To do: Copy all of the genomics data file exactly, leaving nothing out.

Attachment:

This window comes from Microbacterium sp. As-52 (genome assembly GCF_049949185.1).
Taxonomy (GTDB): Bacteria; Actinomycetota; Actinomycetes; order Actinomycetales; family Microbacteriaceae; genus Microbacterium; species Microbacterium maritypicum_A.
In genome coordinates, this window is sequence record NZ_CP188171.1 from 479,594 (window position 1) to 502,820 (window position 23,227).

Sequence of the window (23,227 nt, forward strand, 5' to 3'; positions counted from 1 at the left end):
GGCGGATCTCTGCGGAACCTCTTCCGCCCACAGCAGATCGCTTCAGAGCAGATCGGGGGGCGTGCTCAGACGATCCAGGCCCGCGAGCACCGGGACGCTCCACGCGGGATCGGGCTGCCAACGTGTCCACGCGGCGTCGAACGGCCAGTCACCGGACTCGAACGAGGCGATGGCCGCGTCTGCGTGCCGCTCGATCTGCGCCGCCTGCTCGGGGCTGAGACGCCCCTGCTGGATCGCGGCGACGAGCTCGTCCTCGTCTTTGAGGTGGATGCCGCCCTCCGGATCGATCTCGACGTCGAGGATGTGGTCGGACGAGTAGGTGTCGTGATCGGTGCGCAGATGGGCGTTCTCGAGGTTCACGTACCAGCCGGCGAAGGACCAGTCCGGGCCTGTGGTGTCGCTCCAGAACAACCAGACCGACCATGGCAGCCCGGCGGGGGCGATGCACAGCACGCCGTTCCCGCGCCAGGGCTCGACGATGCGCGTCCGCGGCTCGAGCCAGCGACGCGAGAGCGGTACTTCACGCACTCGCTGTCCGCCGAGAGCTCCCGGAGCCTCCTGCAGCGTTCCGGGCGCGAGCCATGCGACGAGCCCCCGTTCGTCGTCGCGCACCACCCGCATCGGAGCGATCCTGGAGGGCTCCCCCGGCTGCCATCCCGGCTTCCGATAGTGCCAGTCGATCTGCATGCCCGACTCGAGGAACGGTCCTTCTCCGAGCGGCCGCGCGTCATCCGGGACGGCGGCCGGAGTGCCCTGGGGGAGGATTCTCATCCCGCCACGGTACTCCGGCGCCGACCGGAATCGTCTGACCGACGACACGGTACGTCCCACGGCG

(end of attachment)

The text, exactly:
This window comes from Microbacterium sp. As-52 (genome assembly GCF_049949185.1).
Taxonomy (GTDB): Bacteria; Actinomycetota; Actinomycetes; order Actinomycetales; family Microbacteriaceae; genus Microbacterium; species Microbacterium maritypicum_A.
In genome coordinates, this window is sequence record NZ_CP188171.1 from 479,594 (window position 1) to 502,820 (window position 23,227).

Sequence of the window (23,227 nt, forward strand, 5' to 3'; positions counted from 1 at the left end):
GGCGGATCTCTGCGGAACCTCTTCCGCCCACAGCAGATCGCTTCAGAGCAGATCGGGGGGCGTGCTCAGACGATCCAGGCCCGCGAGCACCGGGACGCTCCACGCGGGATCGGGCTGCCAACGTGTCCACGCGGCGTCGAACGGCCAGTCACCGGACTCGAACGAGGCGATGGCCGCGTCTGCGTGCCGCTCGATCTGCGCCGCCTGCTCGGGGCTGAGACGCCCCTGCTGGATCGCGGCGACGAGCTCGTCCTCGTCTTTGAGGTGGATGCCGCCCTCCGGATCGATCTCGACGTCGAGGATGTGGTCGGACGAGTAGGTGTCGTGATCGGTGCGCAGATGGGCGTTCTCGAGGTTCACGTACCAGCCGGCGAAGGACCAGTCCGGGCCTGTGGTGTCGCTCCAGAACAACCAGACCGACCATGGCAGCCCGGCGGGGGCGATGCACAGCACGCCGTTCCCGCGCCAGGGCTCGACGATGCGCGTCCGCGGCTCGAGCCAGCGACGCGAGAGCGGTACTTCACGCACTCGCTGTCCGCCGAGAGCTCCCGGAGCCTCCTGCAGCGTTCCGGGCGCGAGCCATGCGACGAGCCCCCGTTCGTCGTCGCGCACCACCCGCATCGGAGCGATCCTGGAGGGCTCCCCCGGCTGCCATCCCGGCTTCCGATAGTGCCAGTCGATCTGCATGCCCGACTCGAGGAACGGTCCTTCTCCGAGCGGCCGCGCGTCATCCGGGACGGCGGCCGGAGTGCCCTGGGGGAGGATTCTCATCCCGCCACGGTACTCCGGCGCCGACCGGAATCGTCTGACCGACGACACGGTACGTCCCACGGCG